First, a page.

Philippines refuses bilateral talks with China following South China Sea ruling

Adjust Comment Print

Manila has rejected Beijing's demand that it "disregard" an global ruling that invalidated China's claims to much of the South China Sea before negotiating on the issue, Philippine Secretary of Foreign Affairs Perfecto Yasay said yesterday.

A statement published on the website of China's maritime administration announced the closure of an area off the coast of Hainan Island, southern China, to host a military exercise.

A top Chinese Admiral said yesterday that China will not stop construction on the Nansha Islands in strategic South China Sea which was awarded to the Philippines by an global tribunal. China will remain committed to peaceful settlement of disputes in the South China Sea through consultation and negotiation.

The Chinese navy chief said this week that Beijing would not halt the construction of islands and reefs in the disputed waters.

Yasay stressed that China will have to reconsider its position on the matter and learn to respect the worldwide community, even as he stated that he still believed in the possibility of alternate bilateral negotiations with China.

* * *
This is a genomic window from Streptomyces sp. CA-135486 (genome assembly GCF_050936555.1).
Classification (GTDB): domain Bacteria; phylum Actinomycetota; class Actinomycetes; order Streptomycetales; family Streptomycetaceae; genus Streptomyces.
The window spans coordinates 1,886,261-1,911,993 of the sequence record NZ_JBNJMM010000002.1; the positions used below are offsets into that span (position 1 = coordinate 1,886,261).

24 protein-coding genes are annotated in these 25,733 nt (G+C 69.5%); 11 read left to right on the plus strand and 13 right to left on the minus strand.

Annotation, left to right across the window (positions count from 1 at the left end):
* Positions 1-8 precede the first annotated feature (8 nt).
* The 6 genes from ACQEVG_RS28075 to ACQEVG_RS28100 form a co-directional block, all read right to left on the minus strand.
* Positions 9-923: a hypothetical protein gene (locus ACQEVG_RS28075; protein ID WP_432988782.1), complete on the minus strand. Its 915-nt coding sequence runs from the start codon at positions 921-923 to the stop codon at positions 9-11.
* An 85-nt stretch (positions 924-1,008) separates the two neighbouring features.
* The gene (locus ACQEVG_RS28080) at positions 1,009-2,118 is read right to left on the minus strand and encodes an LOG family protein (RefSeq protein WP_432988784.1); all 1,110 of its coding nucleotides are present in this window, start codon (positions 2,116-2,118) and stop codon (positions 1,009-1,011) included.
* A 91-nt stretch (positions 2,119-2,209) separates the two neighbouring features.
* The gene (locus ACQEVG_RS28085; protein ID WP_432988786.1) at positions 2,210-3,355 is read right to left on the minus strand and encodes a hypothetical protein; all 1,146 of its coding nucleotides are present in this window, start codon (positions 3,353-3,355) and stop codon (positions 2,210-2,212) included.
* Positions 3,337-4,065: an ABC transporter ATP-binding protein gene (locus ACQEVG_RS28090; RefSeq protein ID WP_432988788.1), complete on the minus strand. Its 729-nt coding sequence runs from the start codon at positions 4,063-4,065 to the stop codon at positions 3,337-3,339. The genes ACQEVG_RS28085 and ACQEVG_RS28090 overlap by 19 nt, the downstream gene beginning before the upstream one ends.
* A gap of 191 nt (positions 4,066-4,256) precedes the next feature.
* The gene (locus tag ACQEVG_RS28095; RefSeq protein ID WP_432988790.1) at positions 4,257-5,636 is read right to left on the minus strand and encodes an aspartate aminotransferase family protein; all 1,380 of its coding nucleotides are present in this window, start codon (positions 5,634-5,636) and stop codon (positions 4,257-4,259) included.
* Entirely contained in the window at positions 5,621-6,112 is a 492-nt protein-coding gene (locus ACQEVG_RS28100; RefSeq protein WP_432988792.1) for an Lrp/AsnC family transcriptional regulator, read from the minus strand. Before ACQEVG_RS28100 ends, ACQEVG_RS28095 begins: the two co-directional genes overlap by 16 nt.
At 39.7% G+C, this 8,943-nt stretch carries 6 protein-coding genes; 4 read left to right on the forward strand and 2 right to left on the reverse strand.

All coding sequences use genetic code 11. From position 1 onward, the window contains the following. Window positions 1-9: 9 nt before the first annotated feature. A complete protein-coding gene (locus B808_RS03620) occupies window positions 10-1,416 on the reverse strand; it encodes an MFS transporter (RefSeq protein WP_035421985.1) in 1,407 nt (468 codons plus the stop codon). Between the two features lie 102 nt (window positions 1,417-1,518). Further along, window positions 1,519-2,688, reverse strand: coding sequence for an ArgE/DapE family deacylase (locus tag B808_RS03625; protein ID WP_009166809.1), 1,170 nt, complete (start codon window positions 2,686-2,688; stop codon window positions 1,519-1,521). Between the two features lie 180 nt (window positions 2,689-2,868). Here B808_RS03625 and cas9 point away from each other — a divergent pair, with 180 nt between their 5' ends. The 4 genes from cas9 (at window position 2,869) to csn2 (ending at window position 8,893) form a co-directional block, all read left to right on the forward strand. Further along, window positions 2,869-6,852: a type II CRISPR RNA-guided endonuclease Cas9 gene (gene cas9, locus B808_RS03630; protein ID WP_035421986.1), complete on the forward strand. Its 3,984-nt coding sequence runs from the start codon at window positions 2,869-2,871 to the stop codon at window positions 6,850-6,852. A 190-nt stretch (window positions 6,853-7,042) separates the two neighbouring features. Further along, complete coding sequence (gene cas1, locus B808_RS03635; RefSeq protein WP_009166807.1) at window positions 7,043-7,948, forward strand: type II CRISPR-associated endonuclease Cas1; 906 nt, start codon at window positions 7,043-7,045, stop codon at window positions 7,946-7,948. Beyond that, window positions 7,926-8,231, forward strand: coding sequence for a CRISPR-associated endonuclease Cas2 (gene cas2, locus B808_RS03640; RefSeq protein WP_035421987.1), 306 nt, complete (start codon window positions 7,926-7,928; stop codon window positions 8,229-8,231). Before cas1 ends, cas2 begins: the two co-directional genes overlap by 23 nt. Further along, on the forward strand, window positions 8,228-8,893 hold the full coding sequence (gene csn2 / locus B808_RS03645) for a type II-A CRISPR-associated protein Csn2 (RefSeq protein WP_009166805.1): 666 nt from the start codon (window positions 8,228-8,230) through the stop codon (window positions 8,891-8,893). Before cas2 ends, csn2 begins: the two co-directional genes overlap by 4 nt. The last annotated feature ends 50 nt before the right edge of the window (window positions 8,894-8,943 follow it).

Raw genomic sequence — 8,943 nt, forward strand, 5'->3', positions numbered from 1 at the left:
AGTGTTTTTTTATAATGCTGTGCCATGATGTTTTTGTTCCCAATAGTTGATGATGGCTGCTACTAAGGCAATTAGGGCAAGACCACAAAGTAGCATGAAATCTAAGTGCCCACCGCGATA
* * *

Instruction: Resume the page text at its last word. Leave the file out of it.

China claims a vast part of the South China Sea, through which more than $5 trillion worth of trade passes through annually.

Chinese coastguards prevented a Filipino fishing boat from entering the disputed Scarborough Shoal in the South China Sea on July 14, according to a Filipino broadcaster.

In the past two years, China has reclaimed thousands of acres on seven features in the Spratly Islands, an area where Vietnam, the Philippines and Taiwan also have claims, building ports, large airstrips and radar installations.

Duterte has earlier said the interests of the Philippines' allies would be taken into consideration as the government eyes bilateral talks with China after winning the arbitration case.

The arbitration court ruled Beijing violated the Philippines' sovereign rights to exploit resources in waters up to 340 kilometers beyond its coast, or its exclusive economic zone (EEZ). "But China consistently opposes so-called military freedom of navigation, which brings with it a military threat and which challenges and disrespects the worldwide law of the sea", Sun said.

In response, China has deployed fighter jets and ships to track and warn off the American ships, and accused the US of threatening its national security.

Comments